Everyday Modernism : Architecture and Society in Singapore
A richly illustrated account of the development of Singapore's modern built environment.
Everyday Modernism is the first comprehensive documentation of Singapore's modern built environment. Through a lens of social, cultural, and architectural histories, the book uncovers the many untold stories of the Southeast Asian city-state's modernization, from the rise of heroic skyscrapers, such as the Pearl Bank Apartments, to the spread of typical utilitarian buildings like the multistory parking garage. It investigates how modernism, through both form and function, radically transformed Singapore and made its inhabitants into modern citizens. The most intensive period of such change, the author shows, happened in the 1960s and 1970s under the rise of a developmental state that sought to safeguard its new-found independence. The book also looks both earlier and later, however, ranging from the 1930s to the 1980s to cover a wider range of histories, building types, and architectural styles, expanding from the International Style and Brutalism into Art Deco and even a touch of Postmodernism. The book's essays are richly illustrated with hundreds of archival images and illustrations, as well as contemporary photos by architectural photographer Darren Soh. By examining the evolution of the once exceptional into the typical and by learning how abstract spaces become lived places, the book traces how modernism has become part of everyday life in Singapore.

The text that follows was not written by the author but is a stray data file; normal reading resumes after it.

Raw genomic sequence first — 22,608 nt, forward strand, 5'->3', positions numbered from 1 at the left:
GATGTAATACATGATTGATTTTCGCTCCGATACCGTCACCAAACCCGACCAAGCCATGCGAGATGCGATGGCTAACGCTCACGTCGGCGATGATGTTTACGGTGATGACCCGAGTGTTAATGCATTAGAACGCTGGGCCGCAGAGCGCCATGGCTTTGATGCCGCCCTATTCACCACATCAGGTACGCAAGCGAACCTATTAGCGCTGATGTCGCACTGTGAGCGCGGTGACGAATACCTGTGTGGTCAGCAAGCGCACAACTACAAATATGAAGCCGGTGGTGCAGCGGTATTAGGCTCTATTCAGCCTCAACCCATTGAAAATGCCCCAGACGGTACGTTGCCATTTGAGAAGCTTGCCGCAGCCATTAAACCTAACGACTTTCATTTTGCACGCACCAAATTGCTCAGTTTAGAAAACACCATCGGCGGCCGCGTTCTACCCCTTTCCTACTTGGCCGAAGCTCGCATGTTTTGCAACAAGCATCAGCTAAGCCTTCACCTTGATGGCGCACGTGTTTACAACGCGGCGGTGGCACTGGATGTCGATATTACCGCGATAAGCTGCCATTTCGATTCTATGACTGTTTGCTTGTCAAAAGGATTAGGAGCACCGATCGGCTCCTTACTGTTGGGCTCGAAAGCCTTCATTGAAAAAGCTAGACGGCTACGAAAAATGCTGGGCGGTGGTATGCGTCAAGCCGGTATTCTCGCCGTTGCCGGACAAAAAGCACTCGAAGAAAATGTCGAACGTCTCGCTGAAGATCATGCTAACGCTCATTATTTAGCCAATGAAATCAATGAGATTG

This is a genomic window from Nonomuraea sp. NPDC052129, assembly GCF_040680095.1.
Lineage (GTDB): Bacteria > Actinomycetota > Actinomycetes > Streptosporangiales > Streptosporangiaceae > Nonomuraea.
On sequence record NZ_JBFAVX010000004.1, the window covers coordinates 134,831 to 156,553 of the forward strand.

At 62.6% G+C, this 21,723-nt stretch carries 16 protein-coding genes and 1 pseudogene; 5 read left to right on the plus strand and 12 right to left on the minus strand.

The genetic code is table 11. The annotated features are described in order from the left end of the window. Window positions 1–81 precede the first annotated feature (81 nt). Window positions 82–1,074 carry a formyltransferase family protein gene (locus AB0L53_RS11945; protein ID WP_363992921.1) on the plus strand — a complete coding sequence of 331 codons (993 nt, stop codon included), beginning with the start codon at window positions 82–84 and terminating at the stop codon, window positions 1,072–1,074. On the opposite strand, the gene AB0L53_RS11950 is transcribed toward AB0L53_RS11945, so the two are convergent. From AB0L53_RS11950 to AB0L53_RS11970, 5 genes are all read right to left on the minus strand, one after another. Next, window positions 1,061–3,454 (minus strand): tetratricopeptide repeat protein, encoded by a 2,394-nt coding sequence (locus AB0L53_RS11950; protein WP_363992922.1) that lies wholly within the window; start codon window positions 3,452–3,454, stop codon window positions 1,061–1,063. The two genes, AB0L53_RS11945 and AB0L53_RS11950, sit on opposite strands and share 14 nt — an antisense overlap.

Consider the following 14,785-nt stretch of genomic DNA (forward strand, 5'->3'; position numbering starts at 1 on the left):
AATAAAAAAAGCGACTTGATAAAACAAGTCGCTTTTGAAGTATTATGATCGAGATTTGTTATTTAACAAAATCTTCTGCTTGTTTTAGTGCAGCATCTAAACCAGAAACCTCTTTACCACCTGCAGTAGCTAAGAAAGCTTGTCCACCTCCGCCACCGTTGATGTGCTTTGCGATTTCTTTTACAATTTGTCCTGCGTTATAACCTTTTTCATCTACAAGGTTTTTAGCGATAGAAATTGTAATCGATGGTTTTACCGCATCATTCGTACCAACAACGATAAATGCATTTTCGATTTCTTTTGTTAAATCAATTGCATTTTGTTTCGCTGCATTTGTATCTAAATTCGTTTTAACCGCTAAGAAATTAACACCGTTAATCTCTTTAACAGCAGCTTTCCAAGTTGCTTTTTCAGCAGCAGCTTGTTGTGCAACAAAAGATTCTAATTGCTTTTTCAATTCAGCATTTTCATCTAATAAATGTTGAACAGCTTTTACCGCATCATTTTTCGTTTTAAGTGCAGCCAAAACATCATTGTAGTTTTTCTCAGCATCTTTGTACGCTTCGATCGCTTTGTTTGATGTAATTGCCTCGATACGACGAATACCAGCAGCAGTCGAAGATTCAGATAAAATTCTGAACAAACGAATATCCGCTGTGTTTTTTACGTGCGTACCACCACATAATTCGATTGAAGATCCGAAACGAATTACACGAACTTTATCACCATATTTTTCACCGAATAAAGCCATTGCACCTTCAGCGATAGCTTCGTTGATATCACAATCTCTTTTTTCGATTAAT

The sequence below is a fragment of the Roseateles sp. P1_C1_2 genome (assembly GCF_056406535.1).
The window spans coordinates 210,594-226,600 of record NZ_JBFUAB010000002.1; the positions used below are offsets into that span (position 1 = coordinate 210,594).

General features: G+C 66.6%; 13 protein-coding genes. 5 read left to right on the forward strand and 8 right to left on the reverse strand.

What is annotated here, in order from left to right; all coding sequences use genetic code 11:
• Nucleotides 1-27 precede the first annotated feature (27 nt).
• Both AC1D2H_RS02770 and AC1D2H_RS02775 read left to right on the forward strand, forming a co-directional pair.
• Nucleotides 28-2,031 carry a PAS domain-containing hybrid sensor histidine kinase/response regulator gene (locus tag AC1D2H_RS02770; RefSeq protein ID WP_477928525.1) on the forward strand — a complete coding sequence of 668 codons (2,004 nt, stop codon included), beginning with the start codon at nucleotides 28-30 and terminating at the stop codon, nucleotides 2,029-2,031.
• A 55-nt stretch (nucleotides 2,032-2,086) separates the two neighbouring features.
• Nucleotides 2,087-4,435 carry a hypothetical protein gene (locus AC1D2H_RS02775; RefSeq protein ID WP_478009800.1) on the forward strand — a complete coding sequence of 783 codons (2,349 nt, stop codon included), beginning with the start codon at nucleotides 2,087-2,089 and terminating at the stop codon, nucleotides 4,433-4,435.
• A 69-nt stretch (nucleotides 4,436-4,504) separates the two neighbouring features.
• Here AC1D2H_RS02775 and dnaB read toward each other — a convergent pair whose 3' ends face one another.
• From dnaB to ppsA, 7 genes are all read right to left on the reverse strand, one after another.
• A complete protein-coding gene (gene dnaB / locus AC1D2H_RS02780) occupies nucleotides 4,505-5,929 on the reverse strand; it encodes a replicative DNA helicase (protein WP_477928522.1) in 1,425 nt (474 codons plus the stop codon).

- Paperback | 376 pages
- 178 x 273mm
- 24 Nov 2022
- NUS Press
- Singapore, Singapore